BPEA | 1983 No. 1

U.S. Labor Markets: Imbalance, Wage Growth, and Productivity in the 1970s

Discussants: Robert E. Hall and
Robert Hall Headshot
Robert E. Hall Robert and Carole McNeil Joint Hoover Senior Fellow and Professor of Economics - Stanford University
Robert M. Solow

1983, No. 1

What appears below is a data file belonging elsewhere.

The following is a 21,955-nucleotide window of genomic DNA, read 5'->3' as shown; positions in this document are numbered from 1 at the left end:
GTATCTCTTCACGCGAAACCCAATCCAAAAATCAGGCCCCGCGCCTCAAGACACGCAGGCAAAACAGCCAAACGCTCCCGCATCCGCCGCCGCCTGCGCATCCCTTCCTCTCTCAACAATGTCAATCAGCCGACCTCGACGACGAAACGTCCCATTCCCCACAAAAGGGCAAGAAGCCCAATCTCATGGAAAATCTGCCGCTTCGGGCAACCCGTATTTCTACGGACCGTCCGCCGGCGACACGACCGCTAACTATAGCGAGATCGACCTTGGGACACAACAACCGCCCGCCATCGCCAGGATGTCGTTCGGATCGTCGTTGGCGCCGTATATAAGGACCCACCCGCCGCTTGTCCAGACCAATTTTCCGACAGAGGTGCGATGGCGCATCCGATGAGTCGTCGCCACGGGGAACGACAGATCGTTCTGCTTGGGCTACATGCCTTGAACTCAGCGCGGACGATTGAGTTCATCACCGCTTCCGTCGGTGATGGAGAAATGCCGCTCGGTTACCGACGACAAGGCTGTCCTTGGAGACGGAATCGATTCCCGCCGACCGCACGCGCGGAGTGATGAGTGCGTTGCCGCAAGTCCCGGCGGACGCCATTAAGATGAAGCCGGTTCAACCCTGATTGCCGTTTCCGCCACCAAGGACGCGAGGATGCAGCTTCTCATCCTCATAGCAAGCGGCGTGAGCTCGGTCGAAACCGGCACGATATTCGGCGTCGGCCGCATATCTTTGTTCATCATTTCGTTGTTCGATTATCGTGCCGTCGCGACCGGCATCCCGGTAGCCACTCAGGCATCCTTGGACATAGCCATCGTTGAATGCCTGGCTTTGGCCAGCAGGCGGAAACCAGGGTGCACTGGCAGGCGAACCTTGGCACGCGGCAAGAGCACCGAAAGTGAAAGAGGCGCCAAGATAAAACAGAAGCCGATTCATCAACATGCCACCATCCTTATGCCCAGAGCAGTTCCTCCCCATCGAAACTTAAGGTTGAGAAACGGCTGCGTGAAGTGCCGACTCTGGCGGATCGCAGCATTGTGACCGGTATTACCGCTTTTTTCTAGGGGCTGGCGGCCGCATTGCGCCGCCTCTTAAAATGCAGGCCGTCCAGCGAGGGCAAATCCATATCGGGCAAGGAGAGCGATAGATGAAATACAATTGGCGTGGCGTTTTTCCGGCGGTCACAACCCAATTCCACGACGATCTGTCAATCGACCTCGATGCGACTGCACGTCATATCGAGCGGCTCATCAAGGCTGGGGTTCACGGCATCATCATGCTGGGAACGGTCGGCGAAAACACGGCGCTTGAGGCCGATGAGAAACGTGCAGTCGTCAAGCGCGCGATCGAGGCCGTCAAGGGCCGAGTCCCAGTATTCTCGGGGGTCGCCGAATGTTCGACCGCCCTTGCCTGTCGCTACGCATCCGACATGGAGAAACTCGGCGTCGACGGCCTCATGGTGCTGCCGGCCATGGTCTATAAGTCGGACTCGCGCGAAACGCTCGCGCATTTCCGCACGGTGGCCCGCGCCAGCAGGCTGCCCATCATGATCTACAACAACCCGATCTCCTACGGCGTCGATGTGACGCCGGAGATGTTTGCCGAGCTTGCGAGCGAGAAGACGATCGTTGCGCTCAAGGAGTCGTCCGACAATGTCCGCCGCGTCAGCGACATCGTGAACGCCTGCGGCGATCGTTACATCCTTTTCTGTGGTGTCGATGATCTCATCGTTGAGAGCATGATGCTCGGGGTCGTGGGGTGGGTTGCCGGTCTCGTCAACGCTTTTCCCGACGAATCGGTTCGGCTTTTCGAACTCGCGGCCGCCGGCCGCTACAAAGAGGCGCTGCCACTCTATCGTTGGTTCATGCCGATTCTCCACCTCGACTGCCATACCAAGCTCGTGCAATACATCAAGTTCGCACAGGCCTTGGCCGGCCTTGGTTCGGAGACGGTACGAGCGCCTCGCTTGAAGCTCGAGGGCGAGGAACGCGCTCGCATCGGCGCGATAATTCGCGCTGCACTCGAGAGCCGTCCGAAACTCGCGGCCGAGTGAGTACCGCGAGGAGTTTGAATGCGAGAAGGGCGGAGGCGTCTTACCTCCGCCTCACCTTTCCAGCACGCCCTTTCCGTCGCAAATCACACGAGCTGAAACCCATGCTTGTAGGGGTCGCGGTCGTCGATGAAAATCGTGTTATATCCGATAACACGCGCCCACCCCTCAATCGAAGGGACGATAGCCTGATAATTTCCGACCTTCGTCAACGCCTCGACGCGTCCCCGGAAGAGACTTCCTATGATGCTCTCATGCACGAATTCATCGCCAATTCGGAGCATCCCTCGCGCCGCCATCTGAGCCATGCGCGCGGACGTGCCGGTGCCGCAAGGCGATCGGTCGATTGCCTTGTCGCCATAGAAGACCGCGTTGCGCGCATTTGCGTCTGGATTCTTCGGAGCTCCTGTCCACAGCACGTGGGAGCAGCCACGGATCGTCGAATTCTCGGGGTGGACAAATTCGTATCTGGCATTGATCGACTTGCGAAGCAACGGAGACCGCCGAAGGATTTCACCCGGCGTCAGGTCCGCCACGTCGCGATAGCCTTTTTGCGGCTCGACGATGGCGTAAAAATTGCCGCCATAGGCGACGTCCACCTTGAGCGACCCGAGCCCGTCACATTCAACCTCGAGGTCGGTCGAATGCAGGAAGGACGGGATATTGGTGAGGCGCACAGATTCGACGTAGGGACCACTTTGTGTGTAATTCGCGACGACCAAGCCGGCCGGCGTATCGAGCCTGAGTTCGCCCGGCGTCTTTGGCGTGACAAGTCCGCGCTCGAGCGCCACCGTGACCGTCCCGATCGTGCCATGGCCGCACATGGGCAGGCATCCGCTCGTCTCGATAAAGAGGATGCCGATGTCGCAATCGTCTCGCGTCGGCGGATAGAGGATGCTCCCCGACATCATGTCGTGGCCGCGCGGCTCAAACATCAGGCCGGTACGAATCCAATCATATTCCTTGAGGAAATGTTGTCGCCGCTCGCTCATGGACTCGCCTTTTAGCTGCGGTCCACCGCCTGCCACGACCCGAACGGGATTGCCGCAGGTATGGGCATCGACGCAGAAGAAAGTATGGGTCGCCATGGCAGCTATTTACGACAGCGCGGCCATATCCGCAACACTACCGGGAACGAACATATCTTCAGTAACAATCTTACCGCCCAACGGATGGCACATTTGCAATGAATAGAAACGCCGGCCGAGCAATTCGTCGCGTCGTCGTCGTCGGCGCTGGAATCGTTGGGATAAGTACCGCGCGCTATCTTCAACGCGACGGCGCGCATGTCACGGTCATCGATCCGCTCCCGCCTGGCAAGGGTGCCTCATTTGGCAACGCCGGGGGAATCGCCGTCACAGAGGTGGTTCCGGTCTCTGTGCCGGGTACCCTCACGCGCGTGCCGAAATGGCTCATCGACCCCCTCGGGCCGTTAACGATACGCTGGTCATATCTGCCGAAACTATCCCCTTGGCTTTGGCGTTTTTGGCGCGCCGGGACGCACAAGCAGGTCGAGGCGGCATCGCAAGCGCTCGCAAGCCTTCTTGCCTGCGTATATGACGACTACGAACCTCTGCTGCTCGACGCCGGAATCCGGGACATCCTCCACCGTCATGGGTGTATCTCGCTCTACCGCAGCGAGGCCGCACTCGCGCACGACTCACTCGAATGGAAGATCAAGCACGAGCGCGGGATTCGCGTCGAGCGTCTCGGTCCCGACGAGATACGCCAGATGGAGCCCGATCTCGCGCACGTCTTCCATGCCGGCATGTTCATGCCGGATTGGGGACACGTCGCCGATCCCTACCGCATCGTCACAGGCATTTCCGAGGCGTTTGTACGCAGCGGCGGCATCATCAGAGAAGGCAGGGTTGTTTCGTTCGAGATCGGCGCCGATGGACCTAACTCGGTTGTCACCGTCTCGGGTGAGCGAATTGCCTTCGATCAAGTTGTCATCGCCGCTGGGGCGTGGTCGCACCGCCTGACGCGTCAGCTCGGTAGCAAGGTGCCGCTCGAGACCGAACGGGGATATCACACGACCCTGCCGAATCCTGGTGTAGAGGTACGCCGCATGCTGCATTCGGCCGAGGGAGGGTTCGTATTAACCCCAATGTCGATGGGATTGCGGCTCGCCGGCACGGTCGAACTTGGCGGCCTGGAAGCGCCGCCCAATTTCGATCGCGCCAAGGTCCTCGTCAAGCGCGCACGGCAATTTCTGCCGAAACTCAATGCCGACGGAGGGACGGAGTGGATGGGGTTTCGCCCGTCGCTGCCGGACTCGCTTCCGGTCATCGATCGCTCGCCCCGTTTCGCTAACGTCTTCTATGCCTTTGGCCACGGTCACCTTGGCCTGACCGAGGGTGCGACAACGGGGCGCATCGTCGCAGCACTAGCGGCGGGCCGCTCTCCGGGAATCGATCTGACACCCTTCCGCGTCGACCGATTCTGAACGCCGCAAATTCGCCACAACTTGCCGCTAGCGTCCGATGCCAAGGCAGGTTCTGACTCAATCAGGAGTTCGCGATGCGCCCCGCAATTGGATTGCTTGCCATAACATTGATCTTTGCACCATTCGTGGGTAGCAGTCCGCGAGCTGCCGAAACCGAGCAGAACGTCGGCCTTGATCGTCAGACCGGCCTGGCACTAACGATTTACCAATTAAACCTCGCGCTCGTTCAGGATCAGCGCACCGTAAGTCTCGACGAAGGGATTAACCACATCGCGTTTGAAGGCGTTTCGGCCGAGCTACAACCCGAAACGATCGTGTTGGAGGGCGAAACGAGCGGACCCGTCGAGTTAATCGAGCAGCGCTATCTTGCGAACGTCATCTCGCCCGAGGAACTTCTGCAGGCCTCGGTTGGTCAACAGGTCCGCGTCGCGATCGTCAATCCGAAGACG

DURING THE 1970s there was a marked increase in both the turnover and perceived shortages in U.S. labor markets that were associated with a given rate of unemployment. In those years a given unemployment rate became linked with much faster wage growth and much slower productivity growth than it was before. This paper presents evidence that relates the apparent increasing difficulty employers have had in satisfying their labor demands at given rates of unemployment to the U.S. record of wage and productivity growth. Throughout the discussion the extent of labor turnover (measured in terms of discharge and quit rates for the manufacturing sector) and the degree of apparents hortages (reflected primarily in help-wanted advertising per employee) associated with particular unemployment rates are referred to as labor market imbalance